It seems clichéd to say I’ve learned a lot about myself over the last 12 months but I really have. This time last year my hubby left for a 6month op tour in the Middle East and I became a single mum to two very young children: aged 3years and 15months. Now, I know I am lucky in many ways because this was the first real separation we have had even though we were together 6 years at that point, but that is part of the reason that it was such a steep learning curve.
The day I took hubby to the airport was an emotional day for lots of reasons. Obviously, I was fairly distraught at him leaving but it was also the day that Scotland was hit with one of the worst snow storms we had seen. I have to say, it matched my mood but it made for a stressful journey home that’s for sure! It took over 2 hours to drive a 30min journey and I almost came off the road just before I got home.
From that first day I felt the weight of responsibility, not just in terms of being responsible for the kids in a physical sense but also for helping them negotiate the emotional journey they would go through over the next 6 months. There were many times that I reassured my daughter that it was ok to be upset and to miss her daddy while trying to control my own sadness. I have to say, there were also one or two times when we had a little cry together.
As she was only 3 she did not, or could not, always vocalise her feelings. She would often say, ‘Mummy, Daddy has been gone for too many days…’ but she was also much more clingy and insecure than she previously was and these were all warning signs for me that she wasn’t as ‘ok’ as she sometimes seemed. I did my best to reassure her and make sure she felt safe and loved but it was never going to be the same as having Daddy home with us.
I also learnt a lot about myself during this deployment. I am an only child and I have always been perfectly content in my own company, enjoying a quiet house as much as a house full of friends and family. I thought I would enjoy having the house to myself, and to a certain extent I did, but I guess you can have too much of a good thing! There were times when I really missed being able to talk through my day with someone or basically just having an adult conversation!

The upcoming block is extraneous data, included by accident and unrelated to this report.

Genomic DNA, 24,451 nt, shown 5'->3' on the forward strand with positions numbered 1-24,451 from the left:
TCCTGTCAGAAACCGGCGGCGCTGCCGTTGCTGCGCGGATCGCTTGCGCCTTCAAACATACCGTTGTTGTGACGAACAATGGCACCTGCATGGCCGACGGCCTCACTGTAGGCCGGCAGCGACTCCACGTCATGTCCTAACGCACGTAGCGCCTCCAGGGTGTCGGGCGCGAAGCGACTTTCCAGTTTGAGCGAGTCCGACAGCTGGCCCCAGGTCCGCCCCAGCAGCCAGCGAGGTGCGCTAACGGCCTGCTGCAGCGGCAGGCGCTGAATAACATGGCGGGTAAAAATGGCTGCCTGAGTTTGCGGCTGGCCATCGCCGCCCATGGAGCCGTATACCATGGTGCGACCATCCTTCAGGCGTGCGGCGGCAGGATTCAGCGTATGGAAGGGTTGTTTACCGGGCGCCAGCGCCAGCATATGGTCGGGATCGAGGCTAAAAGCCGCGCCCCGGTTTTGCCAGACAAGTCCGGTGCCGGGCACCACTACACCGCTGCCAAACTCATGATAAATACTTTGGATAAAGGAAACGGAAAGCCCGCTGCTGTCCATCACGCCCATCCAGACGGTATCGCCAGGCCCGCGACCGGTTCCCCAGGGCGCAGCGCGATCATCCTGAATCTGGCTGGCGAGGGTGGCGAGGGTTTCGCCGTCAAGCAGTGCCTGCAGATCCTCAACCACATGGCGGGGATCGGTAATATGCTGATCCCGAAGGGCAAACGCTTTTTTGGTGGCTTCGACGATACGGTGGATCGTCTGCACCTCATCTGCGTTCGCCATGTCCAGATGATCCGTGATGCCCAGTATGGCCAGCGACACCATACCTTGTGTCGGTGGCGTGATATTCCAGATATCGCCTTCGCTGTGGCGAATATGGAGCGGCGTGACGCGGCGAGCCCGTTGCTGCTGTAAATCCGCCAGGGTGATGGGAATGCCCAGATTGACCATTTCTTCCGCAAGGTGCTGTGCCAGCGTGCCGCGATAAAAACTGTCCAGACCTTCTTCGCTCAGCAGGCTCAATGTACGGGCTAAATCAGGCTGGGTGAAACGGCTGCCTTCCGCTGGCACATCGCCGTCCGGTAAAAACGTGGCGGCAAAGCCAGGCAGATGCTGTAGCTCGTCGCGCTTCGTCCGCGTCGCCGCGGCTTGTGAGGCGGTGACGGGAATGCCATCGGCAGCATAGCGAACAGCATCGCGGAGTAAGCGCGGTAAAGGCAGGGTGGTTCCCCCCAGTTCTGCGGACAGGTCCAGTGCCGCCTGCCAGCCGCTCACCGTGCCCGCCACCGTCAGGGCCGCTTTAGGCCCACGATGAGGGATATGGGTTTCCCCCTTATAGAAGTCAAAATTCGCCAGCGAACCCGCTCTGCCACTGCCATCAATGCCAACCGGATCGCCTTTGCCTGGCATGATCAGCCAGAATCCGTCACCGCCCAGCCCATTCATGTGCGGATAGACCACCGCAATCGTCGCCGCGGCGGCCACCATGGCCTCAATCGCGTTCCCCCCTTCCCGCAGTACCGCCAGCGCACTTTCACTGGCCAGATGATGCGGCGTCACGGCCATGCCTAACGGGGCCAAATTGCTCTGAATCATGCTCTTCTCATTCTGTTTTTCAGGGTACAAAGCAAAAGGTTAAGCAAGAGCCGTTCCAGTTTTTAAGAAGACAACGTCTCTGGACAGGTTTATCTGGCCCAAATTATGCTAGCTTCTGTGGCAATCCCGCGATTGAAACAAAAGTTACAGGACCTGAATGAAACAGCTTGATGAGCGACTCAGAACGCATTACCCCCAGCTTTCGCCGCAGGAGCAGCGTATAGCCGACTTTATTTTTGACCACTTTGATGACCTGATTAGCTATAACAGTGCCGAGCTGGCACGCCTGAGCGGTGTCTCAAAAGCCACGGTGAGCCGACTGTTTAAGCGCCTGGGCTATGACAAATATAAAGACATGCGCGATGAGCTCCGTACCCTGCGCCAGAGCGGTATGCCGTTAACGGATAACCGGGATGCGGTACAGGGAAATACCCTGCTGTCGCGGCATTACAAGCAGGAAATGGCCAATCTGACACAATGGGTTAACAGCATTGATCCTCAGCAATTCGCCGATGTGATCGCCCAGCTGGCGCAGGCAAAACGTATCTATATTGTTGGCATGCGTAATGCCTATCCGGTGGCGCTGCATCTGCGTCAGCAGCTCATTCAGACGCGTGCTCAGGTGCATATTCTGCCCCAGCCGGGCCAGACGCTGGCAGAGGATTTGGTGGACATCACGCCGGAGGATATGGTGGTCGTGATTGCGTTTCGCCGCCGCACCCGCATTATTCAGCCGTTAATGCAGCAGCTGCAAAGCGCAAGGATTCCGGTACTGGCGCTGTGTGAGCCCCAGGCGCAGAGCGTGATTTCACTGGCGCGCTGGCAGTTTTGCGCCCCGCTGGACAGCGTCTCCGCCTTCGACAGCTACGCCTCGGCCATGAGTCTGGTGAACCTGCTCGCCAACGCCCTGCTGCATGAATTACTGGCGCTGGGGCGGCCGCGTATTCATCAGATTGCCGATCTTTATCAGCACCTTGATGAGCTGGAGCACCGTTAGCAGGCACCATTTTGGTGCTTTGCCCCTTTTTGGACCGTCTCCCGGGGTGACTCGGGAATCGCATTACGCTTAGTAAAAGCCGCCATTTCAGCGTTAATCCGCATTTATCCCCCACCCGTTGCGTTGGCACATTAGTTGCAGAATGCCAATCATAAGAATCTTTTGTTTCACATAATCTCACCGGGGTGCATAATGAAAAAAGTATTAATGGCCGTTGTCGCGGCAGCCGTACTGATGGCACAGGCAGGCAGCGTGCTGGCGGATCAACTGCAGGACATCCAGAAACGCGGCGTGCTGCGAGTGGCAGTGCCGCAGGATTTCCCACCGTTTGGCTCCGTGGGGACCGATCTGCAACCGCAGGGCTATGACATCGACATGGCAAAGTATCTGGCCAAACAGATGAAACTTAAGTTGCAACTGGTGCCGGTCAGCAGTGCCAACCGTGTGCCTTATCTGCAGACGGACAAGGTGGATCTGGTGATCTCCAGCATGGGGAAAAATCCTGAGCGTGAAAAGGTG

I seem to be rolling out all of the clichés today but I also really learnt who my true friends were during this time. Some of my friends, and family, were a massive help and I literally could not have got through it without them. Some shared the physical load, babysitting or helping with bath/bedtime and providing some much needed adult conversation. Others helped by organising playdates or inviting us for lunch, etc, helping to pass the time and distract the kids. Others were at the end of a phone providing much needed moral support. In short, I found my village!
One more cliché before I’m done… absence really does make the heart grow fonder! Although we were massively lucky in that my hubby was posted somewhere with half decent (but only half) wifi and so we could send messages and usually video chat, the time difference meant that we could usually only do that just before the kids went to bed. Most parents out there will know this as the witching hour when the kids are tired and slightly feral. I don’t know if you’ve ever tried to have a sensible chat while two small children use you as a climbing frame, but it isn’t easy… it was snatches of conversation at most. We did manage to have a proper talk around once a week, when the kids were at nursery, and I really looked forward to that time. I could actually speak to ‘hubby’ instead of ‘daddy’ and that meant a lot. I did miss him terribly though and it was often a tearful goodbye.
The other difficulty was that my hubby and I were also trying to organise a transatlantic move during these phonecalls so there wasn’t much time for general chit chat. We knew that when he came home we would have a matter of weeks before we moved our family to the States to start our next adventure.
Given all of these pressures, it is a wonder we all made it through in one piece but not only did we do that but I think we are a stronger family for having gone through it. Please don’t get me wrong, I would never wish to do it ever again if we can help it, but we are definitely all stronger, individually and as a unit, than we were this time last year and for that I am grateful.
If you want to read more about how we got through the deployment, see Go Big or Go Home. If you want to read about the joyous moment hubby finally returned, see The Homecoming. The rest of the post-deployment blogs can all be found here. Enjoy!
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